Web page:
Another example of short-term trading is swing trading, which involves holding onto coins for several days or weeks before selling them for a profit. Swing traders rely on chart patterns and other technical indicators to identify potential price movements in the market.

Long-Term Gains

Long-term gains in cryptocurrency trading refer to profits made from trades that are held for more than a year. Many investors prefer this strategy because it allows them to take advantage of potential future growth in the value of their coins.

Long-term investors often do not pay as much attention to short-term price fluctuations since they believe that over time, their investments will appreciate significantly. They may also choose not to trade frequently or at all, instead opting to hold onto their coins until they reach their desired level of profitability.

Limit on Capital Losses

While capital gain rates are nice, the corresponding treatment of capital losses is not great.

If you sell cryptocurrency at a loss, you can use that loss to offset any capital gains you may have from the sale of other investments, such as stocks or real estate. If your losses exceed your gains, you can deduct up to $3,000 of the remaining losses from your taxable income in the current tax year. You generally cannot offset your wages or other income with this type of capital loss in excess of this amount. Any losses beyond that amount can be carried over to future tax years and used to offset capital gains or deducted up to $3,000 each year until the losses are fully used up.

For example, if you sell cryptocurrency at a loss of $5,000 in a given tax year and you have no capital gains, you can deduct $3,000 from your taxable income for that year. The remaining $2,000 can be carried over to the next tax year and used to offset capital gains or deducted up to $3,000 each year until the losses are fully used up. This is true even if you have wages from your job and are paying tax in the current year on the wages.

As you can see, this can result in capital loss carryovers that cannot be used for quite some time.

No Wash Sale Concerns for Crypto: Tax Loss Harvesting

The wash sale rules are another aspect of tax on cryptocurrencies.

Wash sales occur when an investor sells a security or asset at a loss and then buys the same or substantially identical asset within 30 days before or after the sale. Our tax laws disallow the loss if this happens. This rule does not apply to crypto transactions, as crypto is considered property and not a security for tax purposes.

This opens the door for strategic tax loss harvesting. Tax loss harvesting involves selling assets at a loss to offset capital gains and reduce taxes owed. This means that if you have investments that have decreased in value since you purchased them, you can sell those investments to offset any gains you may have made elsewhere in your portfolio.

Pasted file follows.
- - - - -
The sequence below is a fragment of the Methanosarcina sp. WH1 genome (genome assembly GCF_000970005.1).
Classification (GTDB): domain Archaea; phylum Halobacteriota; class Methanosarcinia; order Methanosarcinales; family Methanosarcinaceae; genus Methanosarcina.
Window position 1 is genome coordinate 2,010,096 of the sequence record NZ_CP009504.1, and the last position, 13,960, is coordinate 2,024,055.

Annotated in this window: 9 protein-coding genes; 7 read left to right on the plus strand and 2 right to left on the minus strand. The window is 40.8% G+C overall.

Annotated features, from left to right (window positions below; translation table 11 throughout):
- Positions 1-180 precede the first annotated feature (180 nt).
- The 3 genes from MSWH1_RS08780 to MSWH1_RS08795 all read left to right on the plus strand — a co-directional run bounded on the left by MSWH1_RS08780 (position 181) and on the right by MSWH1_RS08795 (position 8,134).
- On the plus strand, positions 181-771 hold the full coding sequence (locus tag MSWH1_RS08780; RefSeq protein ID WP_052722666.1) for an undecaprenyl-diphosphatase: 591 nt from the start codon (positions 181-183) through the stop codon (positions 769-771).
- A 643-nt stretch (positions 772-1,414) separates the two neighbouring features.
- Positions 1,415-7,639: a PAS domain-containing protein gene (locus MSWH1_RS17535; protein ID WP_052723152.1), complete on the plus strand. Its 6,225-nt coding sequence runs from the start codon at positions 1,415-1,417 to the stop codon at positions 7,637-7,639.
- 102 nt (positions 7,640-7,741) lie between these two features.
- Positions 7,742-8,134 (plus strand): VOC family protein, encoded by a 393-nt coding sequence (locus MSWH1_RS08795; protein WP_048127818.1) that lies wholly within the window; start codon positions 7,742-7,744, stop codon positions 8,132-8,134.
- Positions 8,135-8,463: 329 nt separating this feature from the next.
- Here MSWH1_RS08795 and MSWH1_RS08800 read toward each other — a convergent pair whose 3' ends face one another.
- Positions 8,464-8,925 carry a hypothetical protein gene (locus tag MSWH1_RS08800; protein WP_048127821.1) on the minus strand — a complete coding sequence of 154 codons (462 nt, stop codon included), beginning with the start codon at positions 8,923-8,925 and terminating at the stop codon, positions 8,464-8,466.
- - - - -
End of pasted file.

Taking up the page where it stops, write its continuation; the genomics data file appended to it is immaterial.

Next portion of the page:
Tax loss harvesting can be particularly useful due to the volatility of the market. The cryptocurrency market is known for its rapid price fluctuations, which means that there are often opportunities for investors to realize losses that they can use for tax purposes.

One only has to consider the situation where they invest in crypto and sell another asset for a gain, such as real estate. If their cryptocurrency investment fluctuates to produce a loss, the investor can sell the crypto and immediately reinvest in it, so that they trigger a tax loss to offset the gain on the sale of their real estate. They can continue to do this every minute, hour, day, week, etc. during the year to offset the gain on the sale of the real estate.

This shifts the downside risk for crypto investments to the government, as the government is footing a large part of the bill for the harvested losses.

Challenges for Crypto Given Existing Tax Laws & Reporting

defi web3.0 tax loss

The variability and technology for cryptocurrencies and transactions pose challenges for the IRS. The rise of DeFi platforms has introduced new complexities to the taxation of cryptocurrency.

DeFi platforms operate on decentralized blockchain networks, allowing users to engage in peer-to-peer transactions without the need for intermediaries. These transactions generally cannot be tracked by tax authorities, making it difficult to determine the tax implications of using DeFi platforms.

For example, in the case of lending and borrowing on DeFi platforms, users may earn interest on their crypto holdings or pay interest on borrowed funds. This interest income or expense may be taxable, but it can be challenging to track and report these transactions to the tax authorities.

Similarly, trading on DeFi platforms may result in capital gains or losses that are subject to taxation. However, the decentralized nature of these platforms can make it difficult for users to accurately determine the cost basis of their crypto assets, which is necessary for calculating capital gains and losses.